The impact of the COVID-19 pandemic on global health is undeniable, with immunization services significantly disrupted. Nevertheless, 2022 brought a ray of hope, with data from WHO and UNICEF showing immunization services reaching 4 million more children than the previous year.
The road to full recovery, however, remains steep. In 2022, 20.5 million children missed out on essential vaccines, an improvement from 24.4 million in 2021 but higher than the 18.4 million recorded in 2019.
Particular attention is on the ‘zero-dose’ children, who didn’t receive a single dose of the DTP vaccine. The number of zero-dose children decreased from 18.1 million in 2021 to 14.3 million in 2022, still higher than the 12.9 million reported in 2019.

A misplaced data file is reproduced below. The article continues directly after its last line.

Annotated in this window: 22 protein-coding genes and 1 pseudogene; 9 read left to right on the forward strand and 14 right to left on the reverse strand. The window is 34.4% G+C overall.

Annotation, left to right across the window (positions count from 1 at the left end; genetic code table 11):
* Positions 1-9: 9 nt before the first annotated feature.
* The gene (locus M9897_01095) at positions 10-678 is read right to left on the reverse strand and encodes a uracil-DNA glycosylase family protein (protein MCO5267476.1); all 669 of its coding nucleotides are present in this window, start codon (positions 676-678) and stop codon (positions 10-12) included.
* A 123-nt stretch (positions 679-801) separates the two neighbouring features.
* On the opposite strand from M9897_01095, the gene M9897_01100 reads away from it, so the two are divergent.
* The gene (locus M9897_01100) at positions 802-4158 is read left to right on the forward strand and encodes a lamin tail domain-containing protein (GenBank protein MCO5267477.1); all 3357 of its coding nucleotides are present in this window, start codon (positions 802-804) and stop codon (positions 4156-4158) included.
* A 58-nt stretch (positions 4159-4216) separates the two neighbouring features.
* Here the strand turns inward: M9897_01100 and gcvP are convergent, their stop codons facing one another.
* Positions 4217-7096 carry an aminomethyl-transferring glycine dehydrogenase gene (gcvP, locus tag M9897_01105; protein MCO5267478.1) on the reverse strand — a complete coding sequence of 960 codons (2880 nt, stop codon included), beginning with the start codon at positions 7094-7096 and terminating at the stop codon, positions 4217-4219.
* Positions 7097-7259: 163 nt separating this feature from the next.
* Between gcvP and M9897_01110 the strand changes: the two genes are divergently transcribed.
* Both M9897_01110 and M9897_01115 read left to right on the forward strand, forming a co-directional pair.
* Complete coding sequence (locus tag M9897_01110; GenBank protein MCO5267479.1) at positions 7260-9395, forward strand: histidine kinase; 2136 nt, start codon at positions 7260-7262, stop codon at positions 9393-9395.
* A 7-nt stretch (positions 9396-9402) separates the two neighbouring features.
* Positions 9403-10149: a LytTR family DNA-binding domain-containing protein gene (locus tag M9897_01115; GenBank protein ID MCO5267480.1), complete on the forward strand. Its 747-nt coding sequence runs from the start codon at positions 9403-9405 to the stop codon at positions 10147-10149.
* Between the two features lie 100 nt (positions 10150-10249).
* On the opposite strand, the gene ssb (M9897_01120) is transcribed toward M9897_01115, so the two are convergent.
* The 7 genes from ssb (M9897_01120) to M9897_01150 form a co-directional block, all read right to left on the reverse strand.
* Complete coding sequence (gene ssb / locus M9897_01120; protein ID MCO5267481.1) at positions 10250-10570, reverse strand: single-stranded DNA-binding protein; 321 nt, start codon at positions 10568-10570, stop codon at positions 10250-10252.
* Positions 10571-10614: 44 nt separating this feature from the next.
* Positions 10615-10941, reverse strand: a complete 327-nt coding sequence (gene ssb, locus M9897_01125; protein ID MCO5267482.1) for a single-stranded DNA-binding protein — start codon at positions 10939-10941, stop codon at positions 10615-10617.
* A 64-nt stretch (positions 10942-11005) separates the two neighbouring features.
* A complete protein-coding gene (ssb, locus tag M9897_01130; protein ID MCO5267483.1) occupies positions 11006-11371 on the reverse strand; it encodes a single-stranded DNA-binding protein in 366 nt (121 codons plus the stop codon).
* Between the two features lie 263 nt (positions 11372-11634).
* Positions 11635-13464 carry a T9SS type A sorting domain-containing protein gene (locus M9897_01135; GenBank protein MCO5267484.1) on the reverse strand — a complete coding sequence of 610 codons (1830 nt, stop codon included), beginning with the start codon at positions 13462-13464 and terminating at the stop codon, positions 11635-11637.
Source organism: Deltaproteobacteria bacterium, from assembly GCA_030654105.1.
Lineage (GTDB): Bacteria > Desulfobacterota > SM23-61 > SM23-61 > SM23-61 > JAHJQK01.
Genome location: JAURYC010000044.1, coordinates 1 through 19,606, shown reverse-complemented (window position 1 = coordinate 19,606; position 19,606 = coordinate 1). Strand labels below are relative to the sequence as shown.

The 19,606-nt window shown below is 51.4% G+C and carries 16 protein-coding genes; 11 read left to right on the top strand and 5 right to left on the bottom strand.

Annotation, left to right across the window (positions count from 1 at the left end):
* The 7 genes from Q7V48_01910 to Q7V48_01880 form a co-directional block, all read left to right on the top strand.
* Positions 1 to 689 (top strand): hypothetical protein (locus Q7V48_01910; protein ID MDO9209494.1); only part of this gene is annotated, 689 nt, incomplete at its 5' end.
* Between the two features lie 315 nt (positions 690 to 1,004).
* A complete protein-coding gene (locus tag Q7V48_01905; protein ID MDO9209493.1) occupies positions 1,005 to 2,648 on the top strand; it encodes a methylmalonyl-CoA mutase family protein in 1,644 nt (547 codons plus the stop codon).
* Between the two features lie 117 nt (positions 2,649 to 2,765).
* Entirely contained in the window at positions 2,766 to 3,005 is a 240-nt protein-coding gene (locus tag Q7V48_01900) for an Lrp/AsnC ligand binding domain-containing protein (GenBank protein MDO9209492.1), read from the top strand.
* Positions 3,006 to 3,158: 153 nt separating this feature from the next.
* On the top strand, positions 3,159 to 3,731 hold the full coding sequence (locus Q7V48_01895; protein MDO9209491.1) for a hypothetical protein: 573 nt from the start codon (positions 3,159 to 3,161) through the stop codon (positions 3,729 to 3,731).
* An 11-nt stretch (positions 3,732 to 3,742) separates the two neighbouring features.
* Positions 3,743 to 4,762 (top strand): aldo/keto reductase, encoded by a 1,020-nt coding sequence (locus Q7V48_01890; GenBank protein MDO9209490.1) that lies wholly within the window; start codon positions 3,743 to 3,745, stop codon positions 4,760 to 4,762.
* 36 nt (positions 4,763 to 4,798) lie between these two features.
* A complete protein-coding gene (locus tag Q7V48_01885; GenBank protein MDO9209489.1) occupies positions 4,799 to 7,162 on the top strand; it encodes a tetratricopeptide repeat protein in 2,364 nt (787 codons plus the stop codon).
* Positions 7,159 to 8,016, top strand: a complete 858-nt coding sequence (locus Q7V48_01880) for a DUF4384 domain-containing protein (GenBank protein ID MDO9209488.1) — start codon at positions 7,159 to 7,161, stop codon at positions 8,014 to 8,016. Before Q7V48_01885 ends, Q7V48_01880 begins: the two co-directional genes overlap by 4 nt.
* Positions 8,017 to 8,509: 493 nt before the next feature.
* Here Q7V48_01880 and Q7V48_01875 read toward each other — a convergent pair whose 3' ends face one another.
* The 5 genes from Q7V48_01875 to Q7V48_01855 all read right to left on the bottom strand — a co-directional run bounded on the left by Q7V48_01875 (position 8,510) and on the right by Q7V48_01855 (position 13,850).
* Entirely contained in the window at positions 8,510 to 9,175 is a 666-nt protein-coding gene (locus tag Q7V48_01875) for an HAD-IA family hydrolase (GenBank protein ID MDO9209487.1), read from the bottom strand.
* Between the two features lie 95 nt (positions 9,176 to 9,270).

Recovery efforts have been uneven, with wealthier countries like India and Indonesia seeing significant progress, whereas low-income countries continue to face challenges, particularly in measles vaccination coverage.
To address these gaps, WHO, UNICEF, Gavi, The Bill & Melinda Gates Foundation, and other IA2030 partners have launched ‘The Big Catch-Up’, a global initiative aiming to restore immunization services to pre-pandemic levels, catch up children who missed their vaccines during the pandemic, and bolster the resilience of healthcare systems for the future.